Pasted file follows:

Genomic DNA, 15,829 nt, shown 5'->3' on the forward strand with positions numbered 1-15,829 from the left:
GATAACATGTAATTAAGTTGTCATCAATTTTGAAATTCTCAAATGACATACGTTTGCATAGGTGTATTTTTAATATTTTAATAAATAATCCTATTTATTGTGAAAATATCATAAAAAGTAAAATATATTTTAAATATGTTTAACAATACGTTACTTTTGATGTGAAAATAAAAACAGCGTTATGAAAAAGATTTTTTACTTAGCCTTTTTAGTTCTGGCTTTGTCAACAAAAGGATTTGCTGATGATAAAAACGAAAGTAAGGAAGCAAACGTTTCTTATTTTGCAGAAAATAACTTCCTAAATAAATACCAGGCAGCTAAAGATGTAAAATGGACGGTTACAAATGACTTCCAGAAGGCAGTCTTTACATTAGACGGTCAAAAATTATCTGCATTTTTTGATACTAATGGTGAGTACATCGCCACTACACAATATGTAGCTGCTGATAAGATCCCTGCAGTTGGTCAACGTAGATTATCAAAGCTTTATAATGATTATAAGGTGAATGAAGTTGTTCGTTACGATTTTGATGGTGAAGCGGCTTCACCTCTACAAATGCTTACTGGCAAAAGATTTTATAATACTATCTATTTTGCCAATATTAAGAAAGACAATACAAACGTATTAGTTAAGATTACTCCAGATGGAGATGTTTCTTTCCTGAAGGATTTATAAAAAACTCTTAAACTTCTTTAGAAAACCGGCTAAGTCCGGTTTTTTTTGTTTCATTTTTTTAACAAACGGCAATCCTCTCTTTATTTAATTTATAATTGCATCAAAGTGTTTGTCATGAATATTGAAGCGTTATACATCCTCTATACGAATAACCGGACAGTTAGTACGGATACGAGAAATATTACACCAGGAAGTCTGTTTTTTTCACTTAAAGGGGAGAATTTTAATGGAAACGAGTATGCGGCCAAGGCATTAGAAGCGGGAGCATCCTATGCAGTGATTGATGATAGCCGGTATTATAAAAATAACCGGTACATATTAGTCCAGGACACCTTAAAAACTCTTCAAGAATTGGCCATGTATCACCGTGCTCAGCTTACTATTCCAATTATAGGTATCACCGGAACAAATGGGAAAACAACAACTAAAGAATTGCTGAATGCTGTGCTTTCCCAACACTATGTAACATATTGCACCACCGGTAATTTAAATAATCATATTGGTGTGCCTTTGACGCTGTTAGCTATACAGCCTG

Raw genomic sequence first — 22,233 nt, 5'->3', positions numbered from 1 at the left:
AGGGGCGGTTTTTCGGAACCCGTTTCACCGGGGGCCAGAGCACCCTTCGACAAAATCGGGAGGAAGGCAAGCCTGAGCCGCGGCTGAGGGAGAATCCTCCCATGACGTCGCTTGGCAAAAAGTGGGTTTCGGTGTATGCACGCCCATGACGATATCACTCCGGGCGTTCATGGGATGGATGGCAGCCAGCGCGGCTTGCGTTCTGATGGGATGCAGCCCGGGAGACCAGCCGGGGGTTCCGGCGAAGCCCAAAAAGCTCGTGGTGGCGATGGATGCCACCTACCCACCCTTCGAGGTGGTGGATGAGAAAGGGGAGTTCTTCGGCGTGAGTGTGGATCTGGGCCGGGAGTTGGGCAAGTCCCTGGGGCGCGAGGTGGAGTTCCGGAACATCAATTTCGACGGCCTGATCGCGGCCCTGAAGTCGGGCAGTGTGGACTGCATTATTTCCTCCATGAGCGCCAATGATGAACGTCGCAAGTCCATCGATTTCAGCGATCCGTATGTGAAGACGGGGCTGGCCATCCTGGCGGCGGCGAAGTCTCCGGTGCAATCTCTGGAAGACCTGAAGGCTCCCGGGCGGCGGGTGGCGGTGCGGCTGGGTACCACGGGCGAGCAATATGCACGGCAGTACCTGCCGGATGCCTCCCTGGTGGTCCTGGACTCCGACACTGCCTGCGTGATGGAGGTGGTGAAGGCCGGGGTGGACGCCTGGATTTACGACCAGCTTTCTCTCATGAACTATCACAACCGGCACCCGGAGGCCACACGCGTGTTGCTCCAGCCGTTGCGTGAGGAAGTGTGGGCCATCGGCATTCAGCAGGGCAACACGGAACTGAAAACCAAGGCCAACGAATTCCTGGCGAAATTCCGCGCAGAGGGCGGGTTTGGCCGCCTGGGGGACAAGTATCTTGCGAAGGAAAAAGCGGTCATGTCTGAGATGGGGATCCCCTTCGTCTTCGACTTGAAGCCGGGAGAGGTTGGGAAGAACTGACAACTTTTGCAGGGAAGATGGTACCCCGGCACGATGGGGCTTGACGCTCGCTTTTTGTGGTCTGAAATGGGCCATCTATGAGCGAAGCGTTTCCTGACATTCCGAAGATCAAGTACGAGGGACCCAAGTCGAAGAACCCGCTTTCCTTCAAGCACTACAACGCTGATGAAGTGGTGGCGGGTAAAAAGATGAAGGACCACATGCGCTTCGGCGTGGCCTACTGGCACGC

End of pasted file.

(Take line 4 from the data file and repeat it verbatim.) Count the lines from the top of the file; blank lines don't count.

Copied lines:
AGGGGCGGTTTTTCGGAACCCGTTTCACCGGGGGCCAGAGCACCCTTCGACAAAATCGGGAGGAAGGCAAGCCTGAGCCGCGGCTGAGGGAGAATCCTCCCATGACGTCGCTTGGCAAAAAGTGGGTTTCGGTGTATGCACGCCCATGACGATATCACTCCGGGCGTTCATGGGATGGATGGCAGCCAGCGCGGCTTGCGTTCTGATGGGATGCAGCCCGGGAGACCAGCCGGGGGTTCCGGCGAAGCCCAAAAAGCTCGTGGTGGCGATGGATGCCACCTACCCACCCTTCGAGGTGGTGGATGAGAAAGGGGAGTTCTTCGGCGTGAGTGTGGATCTGGGCCGGGAGTTGGGCAAGTCCCTGGGGCGCGAGGTGGAGTTCCGGAACATCAATTTCGACGGCCTGATCGCGGCCCTGAAGTCGGGCAGTGTGGACTGCATTATTTCCTCCATGAGCGCCAATGATGAACGTCGCAAGTCCATCGATTTCAGCGATCCGTATGTGAAGACGGGGCTGGCCATCCTGGCGGCGGCGAAGTCTCCGGTGCAATCTCTGGAAGACCTGAAGGCTCCCGGGCGGCGGGTGGCGGTGCGGCTGGGTACCACGGGCGAGCAATATGCACGGCAGTACCTGCCGGATGCCTCCCTGGTGGTCCTGGACTCCGACACTGCCTGCGTGATGGAGGTGGTGAAGGCCGGGGTGGACGCCTGGATTTACGACCAGCTTTCTCTCATGAACTATCACAACCGGCACCCGGAGGCCACACGCGTGTTGCTCCAGCCGTTGCGTGAGGAAGTGTGGGCCATCGGCATTCAGCAGGGCAACACGGAACTGAAAACCAAGGCCAACGAATTCCTGGCGAAATTCCGCGCAGAGGGCGGGTTTGGCCGCCTGGGGGACAAGTATCTTGCGAAGGAAAAAGCGGTCATGTCTGAGATGGGGATCCCCTTCGTCTTCGACTTGAAGCCGGGAGAGGTTGGGAAGAACTGACAACTTTTGCAGGGAAGATGGTACCCCGGCACGATGGGGCTTGACGCTCGCTTTTTGTGGTCTGAAATGGGCCATCTATGAGCGAAGCGTTTCCTGACATTCCGAAGATCAAGTACGAGGGACCCAAGTCGAAGAACCCGCTTTCCTTCAAGCACTACAACGCTGATGAAGTGGTGGCGGGTAAAAAGATGAAGGACCACATGCGCTTCGGCGTGGCCTACTGGCACGC